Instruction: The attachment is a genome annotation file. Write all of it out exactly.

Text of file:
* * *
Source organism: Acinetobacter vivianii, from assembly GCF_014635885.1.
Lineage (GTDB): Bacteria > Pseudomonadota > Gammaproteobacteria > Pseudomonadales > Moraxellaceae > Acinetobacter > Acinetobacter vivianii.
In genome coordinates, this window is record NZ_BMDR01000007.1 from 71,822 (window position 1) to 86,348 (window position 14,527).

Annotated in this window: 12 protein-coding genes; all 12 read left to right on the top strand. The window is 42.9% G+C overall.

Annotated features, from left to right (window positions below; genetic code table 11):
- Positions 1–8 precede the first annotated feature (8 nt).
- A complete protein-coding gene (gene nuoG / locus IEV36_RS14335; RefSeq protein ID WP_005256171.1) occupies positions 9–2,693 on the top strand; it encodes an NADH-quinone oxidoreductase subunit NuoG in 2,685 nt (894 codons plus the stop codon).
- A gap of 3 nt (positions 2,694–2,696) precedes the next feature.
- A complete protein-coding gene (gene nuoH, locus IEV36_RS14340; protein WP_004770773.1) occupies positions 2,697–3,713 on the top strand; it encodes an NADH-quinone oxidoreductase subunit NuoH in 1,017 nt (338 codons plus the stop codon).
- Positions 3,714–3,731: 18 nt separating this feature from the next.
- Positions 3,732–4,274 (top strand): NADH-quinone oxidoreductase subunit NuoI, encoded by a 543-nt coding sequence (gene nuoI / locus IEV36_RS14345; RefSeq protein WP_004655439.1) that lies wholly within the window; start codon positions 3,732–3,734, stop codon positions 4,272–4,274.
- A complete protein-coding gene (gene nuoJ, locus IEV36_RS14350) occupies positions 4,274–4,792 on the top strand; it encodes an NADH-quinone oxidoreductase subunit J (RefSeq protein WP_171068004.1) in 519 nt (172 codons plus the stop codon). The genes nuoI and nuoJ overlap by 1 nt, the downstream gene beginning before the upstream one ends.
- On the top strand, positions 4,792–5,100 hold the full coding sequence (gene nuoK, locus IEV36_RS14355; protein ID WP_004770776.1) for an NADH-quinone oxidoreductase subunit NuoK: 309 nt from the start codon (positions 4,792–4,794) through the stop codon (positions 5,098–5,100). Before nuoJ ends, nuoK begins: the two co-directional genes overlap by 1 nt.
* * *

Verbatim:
Source organism: Acinetobacter vivianii, from assembly GCF_014635885.1.
Lineage (GTDB): Bacteria > Pseudomonadota > Gammaproteobacteria > Pseudomonadales > Moraxellaceae > Acinetobacter > Acinetobacter vivianii.
In genome coordinates, this window is record NZ_BMDR01000007.1 from 71,822 (window position 1) to 86,348 (window position 14,527).

Annotated in this window: 12 protein-coding genes; all 12 read left to right on the top strand. The window is 42.9% G+C overall.

Annotated features, from left to right (window positions below; genetic code table 11):
- Positions 1–8 precede the first annotated feature (8 nt).
- A complete protein-coding gene (gene nuoG / locus IEV36_RS14335; RefSeq protein ID WP_005256171.1) occupies positions 9–2,693 on the top strand; it encodes an NADH-quinone oxidoreductase subunit NuoG in 2,685 nt (894 codons plus the stop codon).
- A gap of 3 nt (positions 2,694–2,696) precedes the next feature.
- A complete protein-coding gene (gene nuoH, locus IEV36_RS14340; protein WP_004770773.1) occupies positions 2,697–3,713 on the top strand; it encodes an NADH-quinone oxidoreductase subunit NuoH in 1,017 nt (338 codons plus the stop codon).
- Positions 3,714–3,731: 18 nt separating this feature from the next.
- Positions 3,732–4,274 (top strand): NADH-quinone oxidoreductase subunit NuoI, encoded by a 543-nt coding sequence (gene nuoI / locus IEV36_RS14345; RefSeq protein WP_004655439.1) that lies wholly within the window; start codon positions 3,732–3,734, stop codon positions 4,272–4,274.
- A complete protein-coding gene (gene nuoJ, locus IEV36_RS14350) occupies positions 4,274–4,792 on the top strand; it encodes an NADH-quinone oxidoreductase subunit J (RefSeq protein WP_171068004.1) in 519 nt (172 codons plus the stop codon). The genes nuoI and nuoJ overlap by 1 nt, the downstream gene beginning before the upstream one ends.
- On the top strand, positions 4,792–5,100 hold the full coding sequence (gene nuoK, locus IEV36_RS14355; protein ID WP_004770776.1) for an NADH-quinone oxidoreductase subunit NuoK: 309 nt from the start codon (positions 4,792–4,794) through the stop codon (positions 5,098–5,100). Before nuoJ ends, nuoK begins: the two co-directional genes overlap by 1 nt.